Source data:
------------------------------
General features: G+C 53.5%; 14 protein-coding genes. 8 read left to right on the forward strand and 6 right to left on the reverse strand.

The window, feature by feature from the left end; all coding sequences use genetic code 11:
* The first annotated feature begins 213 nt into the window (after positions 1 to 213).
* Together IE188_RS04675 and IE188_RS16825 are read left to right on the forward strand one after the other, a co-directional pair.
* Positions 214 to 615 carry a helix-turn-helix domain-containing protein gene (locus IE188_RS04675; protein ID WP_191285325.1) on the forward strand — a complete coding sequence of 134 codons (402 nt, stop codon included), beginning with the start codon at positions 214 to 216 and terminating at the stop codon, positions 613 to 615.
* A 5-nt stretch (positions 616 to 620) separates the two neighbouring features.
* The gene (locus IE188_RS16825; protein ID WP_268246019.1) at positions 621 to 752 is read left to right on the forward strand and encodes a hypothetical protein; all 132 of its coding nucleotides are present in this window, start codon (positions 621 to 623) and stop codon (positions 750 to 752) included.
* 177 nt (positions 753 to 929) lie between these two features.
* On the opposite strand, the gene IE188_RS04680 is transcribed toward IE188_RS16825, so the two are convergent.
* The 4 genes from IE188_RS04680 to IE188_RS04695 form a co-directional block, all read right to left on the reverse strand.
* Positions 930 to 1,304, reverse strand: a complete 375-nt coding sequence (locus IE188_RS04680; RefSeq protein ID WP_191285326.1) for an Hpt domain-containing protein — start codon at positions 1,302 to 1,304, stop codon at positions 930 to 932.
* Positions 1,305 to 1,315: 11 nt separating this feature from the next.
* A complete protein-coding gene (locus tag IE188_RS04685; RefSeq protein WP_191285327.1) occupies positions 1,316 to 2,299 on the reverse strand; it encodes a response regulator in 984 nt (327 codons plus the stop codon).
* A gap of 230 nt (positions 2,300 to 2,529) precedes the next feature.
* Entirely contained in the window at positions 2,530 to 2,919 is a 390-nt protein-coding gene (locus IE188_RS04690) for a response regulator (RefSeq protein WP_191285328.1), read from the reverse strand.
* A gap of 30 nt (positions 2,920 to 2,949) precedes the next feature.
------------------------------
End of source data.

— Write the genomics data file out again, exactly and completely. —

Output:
General features: G+C 53.5%; 14 protein-coding genes. 8 read left to right on the forward strand and 6 right to left on the reverse strand.

The window, feature by feature from the left end; all coding sequences use genetic code 11:
* The first annotated feature begins 213 nt into the window (after positions 1 to 213).
* Together IE188_RS04675 and IE188_RS16825 are read left to right on the forward strand one after the other, a co-directional pair.
* Positions 214 to 615 carry a helix-turn-helix domain-containing protein gene (locus IE188_RS04675; protein ID WP_191285325.1) on the forward strand — a complete coding sequence of 134 codons (402 nt, stop codon included), beginning with the start codon at positions 214 to 216 and terminating at the stop codon, positions 613 to 615.
* A 5-nt stretch (positions 616 to 620) separates the two neighbouring features.
* The gene (locus IE188_RS16825; protein ID WP_268246019.1) at positions 621 to 752 is read left to right on the forward strand and encodes a hypothetical protein; all 132 of its coding nucleotides are present in this window, start codon (positions 621 to 623) and stop codon (positions 750 to 752) included.
* 177 nt (positions 753 to 929) lie between these two features.
* On the opposite strand, the gene IE188_RS04680 is transcribed toward IE188_RS16825, so the two are convergent.
* The 4 genes from IE188_RS04680 to IE188_RS04695 form a co-directional block, all read right to left on the reverse strand.
* Positions 930 to 1,304, reverse strand: a complete 375-nt coding sequence (locus IE188_RS04680; RefSeq protein ID WP_191285326.1) for an Hpt domain-containing protein — start codon at positions 1,302 to 1,304, stop codon at positions 930 to 932.
* Positions 1,305 to 1,315: 11 nt separating this feature from the next.
* A complete protein-coding gene (locus tag IE188_RS04685; RefSeq protein WP_191285327.1) occupies positions 1,316 to 2,299 on the reverse strand; it encodes a response regulator in 984 nt (327 codons plus the stop codon).
* A gap of 230 nt (positions 2,300 to 2,529) precedes the next feature.
* Entirely contained in the window at positions 2,530 to 2,919 is a 390-nt protein-coding gene (locus IE188_RS04690) for a response regulator (RefSeq protein WP_191285328.1), read from the reverse strand.
* A gap of 30 nt (positions 2,920 to 2,949) precedes the next feature.